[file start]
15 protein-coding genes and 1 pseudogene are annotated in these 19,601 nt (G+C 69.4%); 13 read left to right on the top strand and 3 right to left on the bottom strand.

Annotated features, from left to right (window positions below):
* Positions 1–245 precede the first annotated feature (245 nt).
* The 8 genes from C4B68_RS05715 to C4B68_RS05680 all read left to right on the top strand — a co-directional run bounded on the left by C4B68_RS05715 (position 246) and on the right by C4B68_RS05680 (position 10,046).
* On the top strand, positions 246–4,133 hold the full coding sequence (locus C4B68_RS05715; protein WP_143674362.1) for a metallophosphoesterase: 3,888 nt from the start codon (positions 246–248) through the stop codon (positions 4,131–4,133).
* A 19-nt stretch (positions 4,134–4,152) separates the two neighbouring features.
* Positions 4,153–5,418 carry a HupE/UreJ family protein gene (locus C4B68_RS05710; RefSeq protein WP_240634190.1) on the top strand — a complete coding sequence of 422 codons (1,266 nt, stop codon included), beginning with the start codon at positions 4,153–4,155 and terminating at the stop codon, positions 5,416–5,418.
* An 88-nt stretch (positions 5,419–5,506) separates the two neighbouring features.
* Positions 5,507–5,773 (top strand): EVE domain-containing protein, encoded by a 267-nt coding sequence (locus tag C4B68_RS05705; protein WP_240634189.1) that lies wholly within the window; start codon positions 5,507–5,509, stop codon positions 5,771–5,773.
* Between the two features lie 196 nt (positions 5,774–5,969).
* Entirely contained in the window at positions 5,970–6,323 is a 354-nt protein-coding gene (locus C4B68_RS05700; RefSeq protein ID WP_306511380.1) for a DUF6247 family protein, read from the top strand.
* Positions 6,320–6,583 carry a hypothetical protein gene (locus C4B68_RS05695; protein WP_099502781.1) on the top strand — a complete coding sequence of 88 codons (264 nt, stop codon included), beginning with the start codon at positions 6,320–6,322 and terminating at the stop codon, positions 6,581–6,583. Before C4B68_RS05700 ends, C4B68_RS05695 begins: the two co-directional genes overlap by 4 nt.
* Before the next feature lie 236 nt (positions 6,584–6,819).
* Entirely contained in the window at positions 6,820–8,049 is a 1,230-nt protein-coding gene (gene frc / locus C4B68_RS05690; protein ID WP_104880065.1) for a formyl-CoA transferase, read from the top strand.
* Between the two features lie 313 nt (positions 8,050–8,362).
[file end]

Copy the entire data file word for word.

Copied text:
15 protein-coding genes and 1 pseudogene are annotated in these 19,601 nt (G+C 69.4%); 13 read left to right on the top strand and 3 right to left on the bottom strand.

Annotated features, from left to right (window positions below):
* Positions 1–245 precede the first annotated feature (245 nt).
* The 8 genes from C4B68_RS05715 to C4B68_RS05680 all read left to right on the top strand — a co-directional run bounded on the left by C4B68_RS05715 (position 246) and on the right by C4B68_RS05680 (position 10,046).
* On the top strand, positions 246–4,133 hold the full coding sequence (locus C4B68_RS05715; protein WP_143674362.1) for a metallophosphoesterase: 3,888 nt from the start codon (positions 246–248) through the stop codon (positions 4,131–4,133).
* A 19-nt stretch (positions 4,134–4,152) separates the two neighbouring features.
* Positions 4,153–5,418 carry a HupE/UreJ family protein gene (locus C4B68_RS05710; RefSeq protein WP_240634190.1) on the top strand — a complete coding sequence of 422 codons (1,266 nt, stop codon included), beginning with the start codon at positions 4,153–4,155 and terminating at the stop codon, positions 5,416–5,418.
* An 88-nt stretch (positions 5,419–5,506) separates the two neighbouring features.
* Positions 5,507–5,773 (top strand): EVE domain-containing protein, encoded by a 267-nt coding sequence (locus tag C4B68_RS05705; protein WP_240634189.1) that lies wholly within the window; start codon positions 5,507–5,509, stop codon positions 5,771–5,773.
* Between the two features lie 196 nt (positions 5,774–5,969).
* Entirely contained in the window at positions 5,970–6,323 is a 354-nt protein-coding gene (locus C4B68_RS05700; RefSeq protein ID WP_306511380.1) for a DUF6247 family protein, read from the top strand.
* Positions 6,320–6,583 carry a hypothetical protein gene (locus C4B68_RS05695; protein WP_099502781.1) on the top strand — a complete coding sequence of 88 codons (264 nt, stop codon included), beginning with the start codon at positions 6,320–6,322 and terminating at the stop codon, positions 6,581–6,583. Before C4B68_RS05700 ends, C4B68_RS05695 begins: the two co-directional genes overlap by 4 nt.
* Before the next feature lie 236 nt (positions 6,584–6,819).
* Entirely contained in the window at positions 6,820–8,049 is a 1,230-nt protein-coding gene (gene frc / locus C4B68_RS05690; protein ID WP_104880065.1) for a formyl-CoA transferase, read from the top strand.
* Between the two features lie 313 nt (positions 8,050–8,362).